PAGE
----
A look at five interesting personal finance posts from other bloggers around the Web. This week: achieving more, putting retirement first, election season economics, most common money problems, and diminished sensitivity.
[Wise Bread] Do you want to switch careers or boost your nest egg? Wise Bread makes an interesting argument: Rather than viewing a goal as a singular thing, try breaking it down into a series of sequential and simple tasks. Start by setting a primary goal and then working backwards by considering the cause-effect relationships of sub-goals along the way, Kentin Waits writes. My take: Anything that promises a way to achieve more and achieve it faster is at least worth a try.
[DailyWorth] It’s a common predicament among parents: What’s more important– saving for your child’s college education or saving for your own retirement? Experts insist retirement must come first. Writer Marjorie Ingall explores the reasons why and explains the emotions involved in making the difficult decision.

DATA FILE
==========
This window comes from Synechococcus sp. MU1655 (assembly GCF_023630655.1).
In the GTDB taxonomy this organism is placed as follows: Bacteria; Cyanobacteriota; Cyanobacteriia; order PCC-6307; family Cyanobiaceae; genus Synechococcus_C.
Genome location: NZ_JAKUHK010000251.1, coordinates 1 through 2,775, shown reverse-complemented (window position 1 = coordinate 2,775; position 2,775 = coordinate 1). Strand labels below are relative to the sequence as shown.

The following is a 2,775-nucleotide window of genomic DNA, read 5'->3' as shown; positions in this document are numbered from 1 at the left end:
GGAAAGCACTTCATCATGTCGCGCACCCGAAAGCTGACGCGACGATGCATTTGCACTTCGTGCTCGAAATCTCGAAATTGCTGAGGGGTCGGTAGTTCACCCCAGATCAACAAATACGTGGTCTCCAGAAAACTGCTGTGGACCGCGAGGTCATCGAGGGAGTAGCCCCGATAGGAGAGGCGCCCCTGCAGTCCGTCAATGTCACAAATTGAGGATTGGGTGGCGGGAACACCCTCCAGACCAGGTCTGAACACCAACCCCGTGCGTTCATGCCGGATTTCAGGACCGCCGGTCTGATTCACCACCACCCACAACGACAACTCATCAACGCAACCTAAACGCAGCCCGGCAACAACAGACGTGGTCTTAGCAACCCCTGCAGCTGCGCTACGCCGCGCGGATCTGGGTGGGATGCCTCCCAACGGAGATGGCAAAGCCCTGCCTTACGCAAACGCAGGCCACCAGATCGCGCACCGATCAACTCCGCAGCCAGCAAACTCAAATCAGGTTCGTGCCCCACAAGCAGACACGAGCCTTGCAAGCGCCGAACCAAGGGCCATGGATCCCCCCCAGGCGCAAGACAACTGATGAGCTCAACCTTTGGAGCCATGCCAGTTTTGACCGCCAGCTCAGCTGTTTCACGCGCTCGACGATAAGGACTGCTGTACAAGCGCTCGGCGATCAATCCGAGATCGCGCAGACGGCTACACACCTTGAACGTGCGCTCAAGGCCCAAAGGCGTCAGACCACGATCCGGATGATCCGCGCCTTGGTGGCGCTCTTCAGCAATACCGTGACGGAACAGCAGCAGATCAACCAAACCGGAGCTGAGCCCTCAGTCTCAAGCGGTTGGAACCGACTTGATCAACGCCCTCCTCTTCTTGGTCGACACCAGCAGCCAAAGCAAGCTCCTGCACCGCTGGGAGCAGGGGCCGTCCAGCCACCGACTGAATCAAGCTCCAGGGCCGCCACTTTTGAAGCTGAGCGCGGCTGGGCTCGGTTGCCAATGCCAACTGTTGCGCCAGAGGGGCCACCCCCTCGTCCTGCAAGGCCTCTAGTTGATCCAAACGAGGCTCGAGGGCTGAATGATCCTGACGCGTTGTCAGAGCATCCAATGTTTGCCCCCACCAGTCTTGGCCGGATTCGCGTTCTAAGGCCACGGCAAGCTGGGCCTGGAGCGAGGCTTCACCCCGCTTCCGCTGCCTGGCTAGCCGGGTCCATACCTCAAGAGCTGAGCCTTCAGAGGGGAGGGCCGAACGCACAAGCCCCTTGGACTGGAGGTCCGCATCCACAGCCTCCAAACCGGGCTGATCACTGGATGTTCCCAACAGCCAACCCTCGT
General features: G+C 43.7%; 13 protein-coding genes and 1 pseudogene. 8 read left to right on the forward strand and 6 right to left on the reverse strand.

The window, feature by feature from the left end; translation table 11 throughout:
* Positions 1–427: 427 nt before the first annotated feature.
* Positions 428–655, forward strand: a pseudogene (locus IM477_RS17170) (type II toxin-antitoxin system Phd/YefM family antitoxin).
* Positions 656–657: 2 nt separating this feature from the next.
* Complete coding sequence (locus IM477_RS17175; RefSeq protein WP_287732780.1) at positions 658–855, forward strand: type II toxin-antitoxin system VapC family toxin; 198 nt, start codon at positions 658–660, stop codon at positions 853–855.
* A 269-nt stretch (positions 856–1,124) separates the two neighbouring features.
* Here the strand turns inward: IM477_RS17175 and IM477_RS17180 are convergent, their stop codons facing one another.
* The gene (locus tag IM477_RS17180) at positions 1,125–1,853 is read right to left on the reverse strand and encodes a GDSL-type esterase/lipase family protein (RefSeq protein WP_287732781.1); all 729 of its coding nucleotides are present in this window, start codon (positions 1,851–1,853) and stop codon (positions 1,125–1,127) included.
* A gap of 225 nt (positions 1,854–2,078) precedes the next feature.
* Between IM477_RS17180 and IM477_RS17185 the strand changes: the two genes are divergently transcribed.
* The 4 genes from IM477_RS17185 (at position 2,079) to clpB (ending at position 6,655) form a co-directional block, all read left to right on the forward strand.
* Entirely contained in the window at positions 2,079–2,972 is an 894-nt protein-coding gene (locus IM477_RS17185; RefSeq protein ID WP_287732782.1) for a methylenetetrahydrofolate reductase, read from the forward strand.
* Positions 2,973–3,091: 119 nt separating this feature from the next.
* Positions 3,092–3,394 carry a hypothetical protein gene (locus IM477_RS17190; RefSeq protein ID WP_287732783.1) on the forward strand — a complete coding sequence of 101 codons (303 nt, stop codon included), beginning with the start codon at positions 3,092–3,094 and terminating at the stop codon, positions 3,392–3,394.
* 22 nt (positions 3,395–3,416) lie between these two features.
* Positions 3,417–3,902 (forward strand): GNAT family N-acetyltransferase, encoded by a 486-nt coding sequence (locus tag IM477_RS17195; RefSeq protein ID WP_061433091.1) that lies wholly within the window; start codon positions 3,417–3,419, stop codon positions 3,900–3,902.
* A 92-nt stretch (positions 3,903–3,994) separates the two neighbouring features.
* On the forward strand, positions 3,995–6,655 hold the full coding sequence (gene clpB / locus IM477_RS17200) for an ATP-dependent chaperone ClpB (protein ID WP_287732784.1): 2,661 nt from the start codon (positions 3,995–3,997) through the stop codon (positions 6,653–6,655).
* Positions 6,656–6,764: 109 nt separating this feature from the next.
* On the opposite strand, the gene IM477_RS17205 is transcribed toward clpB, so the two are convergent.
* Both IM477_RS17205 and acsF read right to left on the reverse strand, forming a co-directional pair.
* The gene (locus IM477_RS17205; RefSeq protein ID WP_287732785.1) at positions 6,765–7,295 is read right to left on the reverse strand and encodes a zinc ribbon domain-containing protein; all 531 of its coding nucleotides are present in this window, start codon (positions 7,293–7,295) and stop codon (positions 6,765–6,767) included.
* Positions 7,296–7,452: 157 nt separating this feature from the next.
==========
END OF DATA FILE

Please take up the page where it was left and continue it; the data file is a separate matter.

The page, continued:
[Mint] From now until the election, Mint has committed to taking a closer look at specific economic topics and how the presidential candidates are addressing them. Cyrus Sanati starts the series off by tackling the issue of federal income taxes. Although the article doesn’t touch on the candidates’ tax plans (you have to wait until next week for that), the article poses some thought-provoking issues, like the fact that you’re likely paying less in federal income taxes today than you were four years ago. It sure doesn’t feel like it, does it?
[Gen X Finance] Buying more house than you can afford and wasting money on pricey cars are just two common hiccups in many people’s financial lives. Check out this list to see how many of these potential mistakes apply to you.
[Bargaineering] This is a unique take on why we are often more focused on saving $1 than saving 5 percent off a big purchase. Next time you catch yourself driving to the grocery store across town just to save a couple bucks on produce, think about how this mentality can pay off when it comes to big-ticket buys, like a family vacation.